There are a lot of kingfish all around the coast and finding legal-sized fish over 75cm is usually not a problem
From the Bay of Islands to the Bay of Plenty, and the west coast wherever some structure can be found, there is no shortage of these magnificent fighting fish. At this time of year they can also be found in most harbours, including the Waitemata and Manukau.
Although some kings are hooked by accident while dropping baits for snapper, they are easily targeted.
For those anglers who like tossing lures you can cast stick baits or poppers around channel marker buoys, for kings will always be found hanging around such obstacles.
They like anything which breaks up the flow of strong currents, even the thick wire which anchors the large buoys.
The best time to try this fishing is at dead low tide, when the kings venture closer to the surface.
Jigs dropped down deep beside the buoys and rapidly retrieved will also attract kings, and the more action a jig displays the more likely they are to bite, so a vigorous action on the rod is recommended.
Another approach is to rig a dead piper on a short trace with a single live-bait hook through the head and a small ball sinker sliding above it.
The beak of the piper can be poked into the hole in the sinker to hold it in place, and this bait is easily cast and should be wound in steadily.
A jerk of the rod tip will vary the swimming action, and the piper works best when slid across the surface, simulating a live fish trying to escape.
Those anglers targeting large kings will drop live baits to the bottom when drifting over a deep pinnacle, and lively baits like a slimy mackerel or kahawai will provoke more strikes than more sluggish fish such as jack mackerel or sprats. But they will all catch fish when the kings are in the mood. The live bait should be hooked through the nose so it can be pulled down by the sinker. When presented on the surface, tethered to a balloon, the bait is hooked through the skin in front of the dorsal fin. And the balloon should be attached to the top of the swivel between the line and trace, and if dental floss is used it can break away when a fish is hooked.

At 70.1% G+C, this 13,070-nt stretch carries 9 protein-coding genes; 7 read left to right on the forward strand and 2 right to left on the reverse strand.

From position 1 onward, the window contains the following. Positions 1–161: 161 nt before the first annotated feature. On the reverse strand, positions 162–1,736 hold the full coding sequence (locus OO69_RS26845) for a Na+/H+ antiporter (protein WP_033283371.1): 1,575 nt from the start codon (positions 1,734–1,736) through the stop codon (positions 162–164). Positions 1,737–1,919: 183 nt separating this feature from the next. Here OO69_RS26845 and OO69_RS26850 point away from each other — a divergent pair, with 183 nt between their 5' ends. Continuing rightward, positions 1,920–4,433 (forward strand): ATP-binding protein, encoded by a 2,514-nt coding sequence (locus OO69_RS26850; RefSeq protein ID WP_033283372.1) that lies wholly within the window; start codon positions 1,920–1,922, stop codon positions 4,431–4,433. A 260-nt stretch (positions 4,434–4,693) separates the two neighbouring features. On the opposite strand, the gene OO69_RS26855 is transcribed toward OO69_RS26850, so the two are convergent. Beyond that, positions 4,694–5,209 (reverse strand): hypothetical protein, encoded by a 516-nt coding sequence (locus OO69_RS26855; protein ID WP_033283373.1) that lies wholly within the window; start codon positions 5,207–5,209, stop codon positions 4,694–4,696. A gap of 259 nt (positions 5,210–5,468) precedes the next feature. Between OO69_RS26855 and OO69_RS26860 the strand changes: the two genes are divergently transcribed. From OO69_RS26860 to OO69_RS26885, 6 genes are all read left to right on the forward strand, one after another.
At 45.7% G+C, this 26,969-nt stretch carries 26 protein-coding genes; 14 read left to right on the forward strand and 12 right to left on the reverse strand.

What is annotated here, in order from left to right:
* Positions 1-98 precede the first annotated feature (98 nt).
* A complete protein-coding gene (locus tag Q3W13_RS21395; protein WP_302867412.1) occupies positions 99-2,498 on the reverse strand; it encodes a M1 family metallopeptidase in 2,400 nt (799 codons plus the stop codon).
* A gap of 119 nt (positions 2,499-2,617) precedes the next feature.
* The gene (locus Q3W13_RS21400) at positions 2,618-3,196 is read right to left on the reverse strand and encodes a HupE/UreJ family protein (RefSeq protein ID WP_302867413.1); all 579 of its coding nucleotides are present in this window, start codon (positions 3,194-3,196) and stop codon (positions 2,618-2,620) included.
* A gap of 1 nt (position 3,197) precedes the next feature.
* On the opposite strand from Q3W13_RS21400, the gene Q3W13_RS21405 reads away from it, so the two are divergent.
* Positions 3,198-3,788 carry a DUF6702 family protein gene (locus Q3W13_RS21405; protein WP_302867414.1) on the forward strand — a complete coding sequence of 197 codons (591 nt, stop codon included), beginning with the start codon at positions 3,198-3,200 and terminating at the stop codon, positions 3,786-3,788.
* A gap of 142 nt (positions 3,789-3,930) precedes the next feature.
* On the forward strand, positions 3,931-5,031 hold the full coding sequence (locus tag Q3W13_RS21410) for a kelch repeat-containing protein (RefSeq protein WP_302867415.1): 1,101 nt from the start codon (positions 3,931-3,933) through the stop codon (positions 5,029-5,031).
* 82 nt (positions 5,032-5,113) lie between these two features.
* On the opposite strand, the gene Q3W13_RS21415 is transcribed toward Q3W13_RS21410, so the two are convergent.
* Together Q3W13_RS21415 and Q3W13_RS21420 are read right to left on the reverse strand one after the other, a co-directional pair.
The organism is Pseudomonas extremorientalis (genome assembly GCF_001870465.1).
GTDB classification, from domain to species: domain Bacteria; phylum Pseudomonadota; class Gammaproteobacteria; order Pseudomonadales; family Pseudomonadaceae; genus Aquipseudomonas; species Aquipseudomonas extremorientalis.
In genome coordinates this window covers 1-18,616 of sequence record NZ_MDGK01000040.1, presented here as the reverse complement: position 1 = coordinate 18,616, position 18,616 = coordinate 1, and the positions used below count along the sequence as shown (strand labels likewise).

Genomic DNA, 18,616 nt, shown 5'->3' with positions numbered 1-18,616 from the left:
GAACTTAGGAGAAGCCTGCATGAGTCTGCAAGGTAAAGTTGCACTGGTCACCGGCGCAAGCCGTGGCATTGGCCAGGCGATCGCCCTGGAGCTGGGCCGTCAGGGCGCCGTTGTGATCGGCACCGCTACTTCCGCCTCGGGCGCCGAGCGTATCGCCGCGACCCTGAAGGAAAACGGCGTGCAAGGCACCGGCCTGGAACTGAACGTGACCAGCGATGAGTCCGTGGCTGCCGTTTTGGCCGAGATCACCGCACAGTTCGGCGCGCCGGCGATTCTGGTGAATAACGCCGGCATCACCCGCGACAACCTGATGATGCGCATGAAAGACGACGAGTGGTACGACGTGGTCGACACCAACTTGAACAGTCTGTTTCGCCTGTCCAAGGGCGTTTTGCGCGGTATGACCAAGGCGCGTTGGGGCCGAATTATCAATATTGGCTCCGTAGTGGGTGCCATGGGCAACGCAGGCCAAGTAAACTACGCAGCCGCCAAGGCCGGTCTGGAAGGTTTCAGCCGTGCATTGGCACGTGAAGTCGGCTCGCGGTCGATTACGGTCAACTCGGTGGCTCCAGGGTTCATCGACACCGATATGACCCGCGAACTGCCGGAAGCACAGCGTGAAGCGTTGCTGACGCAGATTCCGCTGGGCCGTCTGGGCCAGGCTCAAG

Similarly, the sinker can be attached to the swivel with floss when sending a bait down deep, so the sinker can break off and you can play the fish without the weight on the line.
Speed jigging is another popular method of fishing over pinnacles and reefs, and kings are easily identified on the screen of the fish finder as a red mass on top of the rock or reef. It is then up to the skipper to position the boat so it drifts over the school of fish, taking into account the direction of the tidal current and wind.
Fly fishermen also target kingfish on trout rods, and this can be done by casting towards a channel marker and stripped the line in quickly. Flies are long, thin blue and white patterns which resemble a small bait fish and can be found at specialist fly fishing shops.
Another approach which is gaining in popularity is to wade the shallows and look for cruising sting rays.
Kingfish will follow a ray, waiting for it to disturb a small flounder which they chase and catch. Small flounder, called dabs, are popular prey for many predators including snapper.
This technique is being adopted by specialist fly casters on the edges of the Manukau Harbour, at the head of the Waitemata Harbour and in the South Island in Golden Bay. It is exciting fishing, and on a fly rod a kingfish provides a spectacular battle.
Kingfish make excellent eating, and can be bled by running a sharp knife around the membrane which surrounds the gills. They will bleed excessively, so a rope through the mouth and gills will secure it so it can be hung over the side of the boat.
Then they can be sliced into steaks, through the body of the fish if it is not too large; or the fillets removed from each side and cut into tubes which can then be diced into steaks or cubes for pan frying or curries.
A Thai green curry is easily put together by heating the paste in a wok, adding the fish cubes and tossing to seal them, then adding coconut milk to finish. It is quick and the fish should be just cooked, like a rare steak.
Sliced vegetables like capsicum add colour and texture but anything can be included, from tomatoes to onions or pre-cooked potatoes. And kingfish makes very good sashimi, sliced thinly after being chilled. It is important to discard the line of dark flesh against the skin, which is actually fat and very strong in flavour.
Cicadas are still vibrant in the back country and the continuing warm weather also stimulates insect hatches, providing some exciting fly fishing.
On the Rotorua-Taupo lakes, the better trout are deep — at 20-30 metres — and jigging or deep trolling is producing the best results.
On Lake Tarawera, some well-conditioned fish of 2kg or more are being taken on black tobies at 30m.
Tip of the week
Kingfish are tough fish and are easily released but will have a better chance of survival if a tool is used to remove the hook while the fish is still in the water. They can be held for a photo, but the stomach should be supported to reduce the chance of internal injury as fish were not designed to support their own weight out of water. More fishing action can be found at GTTackle.co.nz.
• Bite times
Bite times are 7.55am and 8.25pm tomorrow and 8.40am and 9.45pm on Sunday.